Between the blowouts and spit-ups, parents often find themselves with mountains of laundry with stains that need to be treated. Bleach is a powerful disinfectant and stain remover, but is it safe to use on clothes that will end up against baby’s sensitive skin?
Manufacturers claim bleach is safe enough for use on your baby’s clothes, although many parents disagree. Bleach is hazardous if handled improperly, and can leave behind a residue that damages fabrics, gives off a strong odor, and can irritate your baby’s sensitive skin. For whitening clothes, you may want to consider a natural alternative instead.
Keep reading to learn about the potential risks associated with bleaching baby clothes and a couple of non-toxic natural alternatives.
Is it safe to use bleach on baby clothes?
Bleach is a powerful disinfectant and can be a great tool for treating protein-based stains. Many sources say bleach is safe to use on baby clothing.
Though the use of bleach is not discouraged when laundering baby clothes, there are some disadvantages and potential risks to consider.
Common household bleach typically refers to an aqueous 5.25-8.25% sodium hypochlorite solution. While the chemical compound should break down easily in water, several things could go slightly wrong that will end in a chlorine residue being deposited on your baby’s clothes.
The accumulation of chlorine residue can also cause clothing to smell like chlorine, which can be overpowering for babies as well as irritating to their sensitive skin.
Aside from its direct effect on baby clothing, handling bleach in the home creates a risk of fume inhalation. Bleach fumes can irritate or even damage the respiratory tract, especially in children who may be more susceptible to respiratory damage because of their smaller airways and larger lung surface area.
The greatest risk of using bleach at home is accidentally mixing it with incompatible cleaners such as those containing acids or ammonia, which can create chlorine gas and chloramine vapor, both of which are toxic and can be fatal.
Can I use bleach on newborn clothes
Although bleach brands tend to claim their product is safe for babies, the potential for chlorine buildup might not be worth the risk.
A newborn’s skin is extremely sensitive. When washing your newborn’s laundry, eliminating potential irritants will help keep your baby’s skin healthy.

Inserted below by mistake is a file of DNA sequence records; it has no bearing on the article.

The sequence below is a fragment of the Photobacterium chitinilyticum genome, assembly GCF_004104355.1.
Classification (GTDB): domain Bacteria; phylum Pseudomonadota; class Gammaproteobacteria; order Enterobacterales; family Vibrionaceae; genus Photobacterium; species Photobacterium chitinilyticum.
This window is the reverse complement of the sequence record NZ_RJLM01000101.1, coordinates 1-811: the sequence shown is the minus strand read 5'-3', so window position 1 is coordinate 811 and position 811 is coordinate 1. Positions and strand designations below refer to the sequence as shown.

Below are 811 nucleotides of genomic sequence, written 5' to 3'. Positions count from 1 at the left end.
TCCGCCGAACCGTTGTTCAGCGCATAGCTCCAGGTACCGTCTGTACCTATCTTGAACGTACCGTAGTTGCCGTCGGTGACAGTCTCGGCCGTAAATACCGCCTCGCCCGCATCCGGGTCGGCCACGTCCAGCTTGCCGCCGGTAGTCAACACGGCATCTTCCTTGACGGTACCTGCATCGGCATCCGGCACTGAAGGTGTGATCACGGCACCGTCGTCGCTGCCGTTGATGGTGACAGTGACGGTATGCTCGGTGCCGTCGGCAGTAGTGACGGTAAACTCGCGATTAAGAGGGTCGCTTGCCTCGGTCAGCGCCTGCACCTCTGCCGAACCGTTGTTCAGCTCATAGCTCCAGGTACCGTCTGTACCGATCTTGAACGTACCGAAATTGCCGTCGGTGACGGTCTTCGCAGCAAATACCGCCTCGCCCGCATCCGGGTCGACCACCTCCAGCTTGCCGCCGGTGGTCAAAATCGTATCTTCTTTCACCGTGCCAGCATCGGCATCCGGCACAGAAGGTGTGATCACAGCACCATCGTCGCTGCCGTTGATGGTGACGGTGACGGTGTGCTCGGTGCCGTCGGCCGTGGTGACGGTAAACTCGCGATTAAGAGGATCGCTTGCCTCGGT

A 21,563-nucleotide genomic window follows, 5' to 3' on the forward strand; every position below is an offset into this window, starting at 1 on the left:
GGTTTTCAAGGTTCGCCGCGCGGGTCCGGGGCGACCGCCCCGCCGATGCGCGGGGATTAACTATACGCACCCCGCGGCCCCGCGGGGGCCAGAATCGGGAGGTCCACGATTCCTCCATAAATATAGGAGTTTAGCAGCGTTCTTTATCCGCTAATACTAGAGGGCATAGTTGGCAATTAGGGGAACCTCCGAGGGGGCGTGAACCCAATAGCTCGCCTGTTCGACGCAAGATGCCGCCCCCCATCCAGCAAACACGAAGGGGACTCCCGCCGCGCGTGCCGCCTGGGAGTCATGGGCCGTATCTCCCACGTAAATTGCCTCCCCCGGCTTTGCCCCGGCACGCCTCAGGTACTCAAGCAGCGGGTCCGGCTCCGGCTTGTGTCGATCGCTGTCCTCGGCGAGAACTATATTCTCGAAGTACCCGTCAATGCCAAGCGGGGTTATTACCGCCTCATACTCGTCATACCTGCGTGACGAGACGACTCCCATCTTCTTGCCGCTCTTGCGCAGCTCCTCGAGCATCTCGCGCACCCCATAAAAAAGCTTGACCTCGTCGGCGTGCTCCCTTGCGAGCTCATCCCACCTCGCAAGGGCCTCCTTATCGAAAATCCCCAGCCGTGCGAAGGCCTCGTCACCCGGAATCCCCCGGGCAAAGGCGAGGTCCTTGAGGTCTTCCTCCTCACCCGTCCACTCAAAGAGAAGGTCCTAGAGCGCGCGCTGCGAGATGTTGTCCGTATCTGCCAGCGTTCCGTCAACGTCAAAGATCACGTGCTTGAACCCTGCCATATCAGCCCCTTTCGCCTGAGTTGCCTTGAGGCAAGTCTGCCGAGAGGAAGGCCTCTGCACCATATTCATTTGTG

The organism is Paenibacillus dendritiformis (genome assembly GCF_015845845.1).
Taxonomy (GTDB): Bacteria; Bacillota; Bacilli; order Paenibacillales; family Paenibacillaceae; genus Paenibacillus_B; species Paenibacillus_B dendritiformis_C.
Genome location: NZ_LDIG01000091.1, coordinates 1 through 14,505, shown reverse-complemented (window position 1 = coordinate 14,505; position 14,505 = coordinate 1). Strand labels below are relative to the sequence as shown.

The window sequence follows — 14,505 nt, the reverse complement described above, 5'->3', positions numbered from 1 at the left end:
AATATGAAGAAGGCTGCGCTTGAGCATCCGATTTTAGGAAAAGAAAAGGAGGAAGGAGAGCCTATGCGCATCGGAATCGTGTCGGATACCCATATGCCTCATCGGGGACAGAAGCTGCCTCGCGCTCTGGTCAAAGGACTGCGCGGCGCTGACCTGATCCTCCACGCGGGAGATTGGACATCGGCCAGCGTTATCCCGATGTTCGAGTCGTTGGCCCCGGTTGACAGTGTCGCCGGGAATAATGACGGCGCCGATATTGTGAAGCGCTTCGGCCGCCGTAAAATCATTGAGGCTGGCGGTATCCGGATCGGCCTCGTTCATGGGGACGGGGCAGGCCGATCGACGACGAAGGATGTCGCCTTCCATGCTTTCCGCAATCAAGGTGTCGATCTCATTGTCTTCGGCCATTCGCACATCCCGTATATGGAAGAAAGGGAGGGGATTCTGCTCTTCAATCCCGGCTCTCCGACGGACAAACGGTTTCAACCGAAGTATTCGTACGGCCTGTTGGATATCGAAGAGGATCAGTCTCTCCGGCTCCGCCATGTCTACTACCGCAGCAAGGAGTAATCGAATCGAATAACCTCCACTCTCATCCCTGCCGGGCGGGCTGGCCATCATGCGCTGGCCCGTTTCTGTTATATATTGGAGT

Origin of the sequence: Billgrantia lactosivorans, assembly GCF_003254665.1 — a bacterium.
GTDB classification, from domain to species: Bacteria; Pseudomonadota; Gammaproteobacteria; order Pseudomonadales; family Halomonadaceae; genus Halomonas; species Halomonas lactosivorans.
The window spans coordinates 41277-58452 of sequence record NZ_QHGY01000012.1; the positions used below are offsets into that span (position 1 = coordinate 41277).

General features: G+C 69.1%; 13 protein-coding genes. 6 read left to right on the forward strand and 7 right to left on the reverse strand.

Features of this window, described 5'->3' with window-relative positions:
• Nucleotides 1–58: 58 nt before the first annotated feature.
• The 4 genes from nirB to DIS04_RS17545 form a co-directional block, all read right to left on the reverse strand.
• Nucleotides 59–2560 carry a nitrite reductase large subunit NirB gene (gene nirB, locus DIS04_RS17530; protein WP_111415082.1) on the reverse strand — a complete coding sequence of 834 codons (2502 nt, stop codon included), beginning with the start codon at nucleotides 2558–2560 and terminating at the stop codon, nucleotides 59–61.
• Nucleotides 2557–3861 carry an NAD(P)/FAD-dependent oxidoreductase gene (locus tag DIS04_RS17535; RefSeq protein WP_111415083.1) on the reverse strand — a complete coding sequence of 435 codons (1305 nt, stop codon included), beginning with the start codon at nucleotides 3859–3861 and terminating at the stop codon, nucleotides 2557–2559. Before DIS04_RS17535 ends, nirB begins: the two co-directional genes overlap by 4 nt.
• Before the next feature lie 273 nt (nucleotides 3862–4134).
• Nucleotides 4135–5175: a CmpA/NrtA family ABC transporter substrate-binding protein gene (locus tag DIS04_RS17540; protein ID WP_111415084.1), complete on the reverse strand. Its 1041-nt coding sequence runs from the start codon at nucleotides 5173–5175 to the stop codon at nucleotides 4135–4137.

The strong odor associated with chlorine buildup can also be overwhelming for newborns, who rely on their sense of smell for feeding and bonding.
If you absolutely need to bleach your baby’s clothes, I’d recommend running the clothes through a regular wash cycle (complete with baby-safe detergent) before putting the outfit back on your newborn.
Can I use bleach on toddler clothes
Although toddlers are not as sensitive as their younger counterparts, you should still avoid using bleach on their clothes for as long as possible.
If your child has sensitive skin, you should avoid using bleach on their clothes and try a more natural alternative instead. If you have transitioned into washing your toddler’s clothes with the rest of the laundry, they may be able to tolerate any residue better. If the clothes smell of bleach, wash them again as the strong odor can still be ing to their respiratory tract.
Toddlers can be remarkably messy so you will almost certainly need to find a way to whiten whites or remove stains from their best shirt, but you should always keep in mind that your baby’s health is far more important than keeping their clothes looking brand new.
Is bleach bad for baby?
Though many sources say bleach is safe to use on baby clothes, there are potential hazards associated with using bleach.
The primary risk factors for using bleach to treat baby clothing are fume inhalation and the accumulation of chlorine residue on clothing. When bleach is handled carefully and as directed, these risks can be minimized; however, many factors might be out of your control.
The ventilation in your home, your baby’s skin sensitivities, and even conditions like your water temperature and detergent pH might be deciding factors in whether you use bleach on your baby’s clothing.
Can bleach fumes harm baby
As an adult, it’s unpleasant when you breathe in bleach and can actually make you sick if you’re exposed to it for too long. Now imagine how much worse it must be when you’re a little one.
Compared to a fully developed adult, a baby’s lungs are disproportionately large compared to her size and weight, so the chemicals are absorbed faster and to greater effect, which means it takes far less exposure to make a baby sick (and, conversely, the same amount that makes you sick could prove fatal to a smaller body).
There is also some evidence that suggests damage caused by bleach fume inhalation can make children more susceptible to respiratory infections.
To protect your baby from bleach fumes, only use bleach in well-ventilated areas, away from your baby.
Can bleach residue harm baby?
Sodium hypochlorite, the active ingredient in bleach, quickly degrades during laundry treatment. If handled properly, bleach-treated clothing should not retain excess bleach.
However, it can difficult to control the circumstances that make up the ideal laundry environment, and you may not even be aware that you’re using it improperly. The buildup that occurs when the bleach doesn’t break as expected can be irritating to a baby’s skin, and it can cause a strong odor that can overwhelm your baby’s sense of smell.